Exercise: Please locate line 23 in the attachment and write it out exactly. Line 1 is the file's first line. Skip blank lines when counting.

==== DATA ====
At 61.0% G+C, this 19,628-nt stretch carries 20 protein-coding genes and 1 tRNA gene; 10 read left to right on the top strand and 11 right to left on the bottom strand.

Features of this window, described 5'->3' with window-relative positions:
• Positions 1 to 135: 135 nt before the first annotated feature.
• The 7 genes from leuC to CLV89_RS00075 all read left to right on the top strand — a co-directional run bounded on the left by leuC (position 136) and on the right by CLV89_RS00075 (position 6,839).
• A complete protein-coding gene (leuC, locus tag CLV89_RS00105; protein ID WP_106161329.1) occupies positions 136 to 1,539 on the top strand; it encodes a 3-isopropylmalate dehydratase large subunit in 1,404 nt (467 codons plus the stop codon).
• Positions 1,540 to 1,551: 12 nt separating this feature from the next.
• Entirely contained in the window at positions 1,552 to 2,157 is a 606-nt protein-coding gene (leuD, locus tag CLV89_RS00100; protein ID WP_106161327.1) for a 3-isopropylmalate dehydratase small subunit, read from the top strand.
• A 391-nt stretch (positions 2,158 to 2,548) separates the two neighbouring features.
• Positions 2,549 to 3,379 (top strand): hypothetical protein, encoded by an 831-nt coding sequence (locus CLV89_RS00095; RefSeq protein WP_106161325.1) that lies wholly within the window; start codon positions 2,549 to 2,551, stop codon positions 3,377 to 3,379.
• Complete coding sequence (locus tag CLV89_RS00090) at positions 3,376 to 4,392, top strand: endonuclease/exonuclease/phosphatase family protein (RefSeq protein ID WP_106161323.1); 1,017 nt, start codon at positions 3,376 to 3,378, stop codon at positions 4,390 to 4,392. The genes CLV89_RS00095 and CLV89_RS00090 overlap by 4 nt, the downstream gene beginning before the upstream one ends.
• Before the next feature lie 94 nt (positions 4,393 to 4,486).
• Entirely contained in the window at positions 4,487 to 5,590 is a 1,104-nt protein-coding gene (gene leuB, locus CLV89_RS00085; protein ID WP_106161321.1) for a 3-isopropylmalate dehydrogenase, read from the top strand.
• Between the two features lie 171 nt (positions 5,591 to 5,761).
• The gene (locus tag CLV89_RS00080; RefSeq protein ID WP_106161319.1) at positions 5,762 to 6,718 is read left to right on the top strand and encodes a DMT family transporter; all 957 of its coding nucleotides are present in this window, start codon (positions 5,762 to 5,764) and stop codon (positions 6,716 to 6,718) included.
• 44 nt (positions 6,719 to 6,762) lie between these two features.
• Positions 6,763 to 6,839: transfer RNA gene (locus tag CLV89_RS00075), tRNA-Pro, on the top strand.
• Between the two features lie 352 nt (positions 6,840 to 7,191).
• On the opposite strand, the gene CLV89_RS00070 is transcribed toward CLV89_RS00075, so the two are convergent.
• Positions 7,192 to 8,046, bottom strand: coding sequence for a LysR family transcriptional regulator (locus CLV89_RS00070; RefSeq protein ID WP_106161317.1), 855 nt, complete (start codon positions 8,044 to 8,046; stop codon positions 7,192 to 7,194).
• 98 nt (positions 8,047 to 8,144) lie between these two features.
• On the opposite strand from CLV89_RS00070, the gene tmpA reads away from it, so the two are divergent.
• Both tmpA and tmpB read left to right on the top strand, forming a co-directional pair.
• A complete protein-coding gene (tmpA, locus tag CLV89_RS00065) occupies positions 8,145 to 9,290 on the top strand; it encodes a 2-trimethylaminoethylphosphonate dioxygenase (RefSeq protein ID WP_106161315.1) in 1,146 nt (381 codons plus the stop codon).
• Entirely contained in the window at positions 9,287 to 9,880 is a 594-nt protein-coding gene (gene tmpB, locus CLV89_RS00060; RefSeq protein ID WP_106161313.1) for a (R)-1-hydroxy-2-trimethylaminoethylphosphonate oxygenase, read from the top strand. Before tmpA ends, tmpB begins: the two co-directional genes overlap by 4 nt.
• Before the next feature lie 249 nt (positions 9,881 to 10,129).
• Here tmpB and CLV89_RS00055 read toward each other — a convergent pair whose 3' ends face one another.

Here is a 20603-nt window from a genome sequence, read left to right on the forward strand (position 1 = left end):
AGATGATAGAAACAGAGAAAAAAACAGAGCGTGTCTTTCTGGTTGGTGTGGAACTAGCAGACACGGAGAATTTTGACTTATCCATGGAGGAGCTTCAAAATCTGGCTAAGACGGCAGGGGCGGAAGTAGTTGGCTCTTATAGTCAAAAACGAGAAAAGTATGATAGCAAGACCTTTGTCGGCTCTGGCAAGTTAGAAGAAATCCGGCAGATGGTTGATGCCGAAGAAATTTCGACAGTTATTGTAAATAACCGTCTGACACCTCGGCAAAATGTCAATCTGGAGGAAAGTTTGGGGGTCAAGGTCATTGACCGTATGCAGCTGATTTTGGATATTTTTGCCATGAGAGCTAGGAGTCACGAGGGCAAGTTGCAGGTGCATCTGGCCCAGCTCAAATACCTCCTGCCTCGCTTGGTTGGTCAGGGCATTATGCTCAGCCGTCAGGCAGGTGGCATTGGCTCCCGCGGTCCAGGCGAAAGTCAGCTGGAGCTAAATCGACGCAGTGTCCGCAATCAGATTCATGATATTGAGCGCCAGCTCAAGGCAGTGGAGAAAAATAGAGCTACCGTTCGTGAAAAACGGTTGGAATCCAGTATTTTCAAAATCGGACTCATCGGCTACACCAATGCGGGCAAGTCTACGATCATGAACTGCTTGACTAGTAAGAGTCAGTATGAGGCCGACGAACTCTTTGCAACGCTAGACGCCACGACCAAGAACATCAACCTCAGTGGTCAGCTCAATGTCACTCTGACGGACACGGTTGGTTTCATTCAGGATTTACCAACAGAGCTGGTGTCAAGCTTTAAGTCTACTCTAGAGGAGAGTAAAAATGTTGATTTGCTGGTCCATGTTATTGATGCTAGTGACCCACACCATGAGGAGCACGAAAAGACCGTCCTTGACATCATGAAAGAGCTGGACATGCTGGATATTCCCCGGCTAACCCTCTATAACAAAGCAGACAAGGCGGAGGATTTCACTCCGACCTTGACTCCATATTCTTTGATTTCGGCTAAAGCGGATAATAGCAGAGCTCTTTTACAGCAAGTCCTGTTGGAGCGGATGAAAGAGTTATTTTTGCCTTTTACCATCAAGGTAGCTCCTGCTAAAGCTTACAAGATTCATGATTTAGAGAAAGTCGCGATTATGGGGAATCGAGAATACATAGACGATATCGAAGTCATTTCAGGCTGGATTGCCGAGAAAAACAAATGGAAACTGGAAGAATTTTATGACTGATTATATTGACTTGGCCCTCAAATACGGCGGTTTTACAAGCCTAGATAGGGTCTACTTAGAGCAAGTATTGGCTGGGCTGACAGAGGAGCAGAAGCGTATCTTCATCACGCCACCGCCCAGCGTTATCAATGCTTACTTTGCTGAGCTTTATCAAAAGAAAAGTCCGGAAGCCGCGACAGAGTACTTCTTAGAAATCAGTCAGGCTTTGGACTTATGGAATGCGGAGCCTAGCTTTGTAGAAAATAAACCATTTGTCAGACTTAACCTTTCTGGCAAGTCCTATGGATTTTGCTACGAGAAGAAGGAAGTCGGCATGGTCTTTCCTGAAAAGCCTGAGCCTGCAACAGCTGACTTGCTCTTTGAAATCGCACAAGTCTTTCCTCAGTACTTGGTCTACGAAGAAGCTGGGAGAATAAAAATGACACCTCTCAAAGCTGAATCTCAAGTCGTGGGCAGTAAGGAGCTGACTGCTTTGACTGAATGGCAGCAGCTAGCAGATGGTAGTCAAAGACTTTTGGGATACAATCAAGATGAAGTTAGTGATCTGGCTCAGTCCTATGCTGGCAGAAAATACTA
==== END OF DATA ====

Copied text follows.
• A complete protein-coding gene (tmpA, locus tag CLV89_RS00065) occupies positions 8,145 to 9,290 on the top strand; it encodes a 2-trimethylaminoethylphosphonate dioxygenase (RefSeq protein ID WP_106161315.1) in 1,146 nt (381 codons plus the stop codon).